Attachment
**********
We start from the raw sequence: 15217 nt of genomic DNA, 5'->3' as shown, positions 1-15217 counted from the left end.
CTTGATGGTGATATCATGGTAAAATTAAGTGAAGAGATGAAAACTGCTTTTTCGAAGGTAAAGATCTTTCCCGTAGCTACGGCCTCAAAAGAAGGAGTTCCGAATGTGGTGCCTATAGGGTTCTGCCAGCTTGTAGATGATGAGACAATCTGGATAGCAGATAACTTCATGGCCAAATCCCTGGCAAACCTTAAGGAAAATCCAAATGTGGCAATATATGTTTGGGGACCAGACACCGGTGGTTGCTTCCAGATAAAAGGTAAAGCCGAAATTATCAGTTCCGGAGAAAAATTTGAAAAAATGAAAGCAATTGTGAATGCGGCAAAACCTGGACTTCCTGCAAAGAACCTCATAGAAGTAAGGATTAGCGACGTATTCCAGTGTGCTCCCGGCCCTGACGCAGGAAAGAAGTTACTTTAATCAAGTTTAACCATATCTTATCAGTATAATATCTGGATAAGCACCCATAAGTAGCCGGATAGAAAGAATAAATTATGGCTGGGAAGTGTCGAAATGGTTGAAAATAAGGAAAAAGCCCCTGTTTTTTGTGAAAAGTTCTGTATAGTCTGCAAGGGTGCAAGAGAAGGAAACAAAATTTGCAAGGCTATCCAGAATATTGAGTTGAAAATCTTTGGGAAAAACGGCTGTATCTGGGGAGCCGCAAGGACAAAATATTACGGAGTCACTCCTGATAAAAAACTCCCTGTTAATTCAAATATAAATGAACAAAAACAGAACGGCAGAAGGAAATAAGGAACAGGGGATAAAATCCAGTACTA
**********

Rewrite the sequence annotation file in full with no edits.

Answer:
We start from the raw sequence: 15217 nt of genomic DNA, 5'->3' as shown, positions 1-15217 counted from the left end.
CTTGATGGTGATATCATGGTAAAATTAAGTGAAGAGATGAAAACTGCTTTTTCGAAGGTAAAGATCTTTCCCGTAGCTACGGCCTCAAAAGAAGGAGTTCCGAATGTGGTGCCTATAGGGTTCTGCCAGCTTGTAGATGATGAGACAATCTGGATAGCAGATAACTTCATGGCCAAATCCCTGGCAAACCTTAAGGAAAATCCAAATGTGGCAATATATGTTTGGGGACCAGACACCGGTGGTTGCTTCCAGATAAAAGGTAAAGCCGAAATTATCAGTTCCGGAGAAAAATTTGAAAAAATGAAAGCAATTGTGAATGCGGCAAAACCTGGACTTCCTGCAAAGAACCTCATAGAAGTAAGGATTAGCGACGTATTCCAGTGTGCTCCCGGCCCTGACGCAGGAAAGAAGTTACTTTAATCAAGTTTAACCATATCTTATCAGTATAATATCTGGATAAGCACCCATAAGTAGCCGGATAGAAAGAATAAATTATGGCTGGGAAGTGTCGAAATGGTTGAAAATAAGGAAAAAGCCCCTGTTTTTTGTGAAAAGTTCTGTATAGTCTGCAAGGGTGCAAGAGAAGGAAACAAAATTTGCAAGGCTATCCAGAATATTGAGTTGAAAATCTTTGGGAAAAACGGCTGTATCTGGGGAGCCGCAAGGACAAAATATTACGGAGTCACTCCTGATAAAAAACTCCCTGTTAATTCAAATATAAATGAACAAAAACAGAACGGCAGAAGGAAATAAGGAACAGGGGATAAAATCCAGTACTA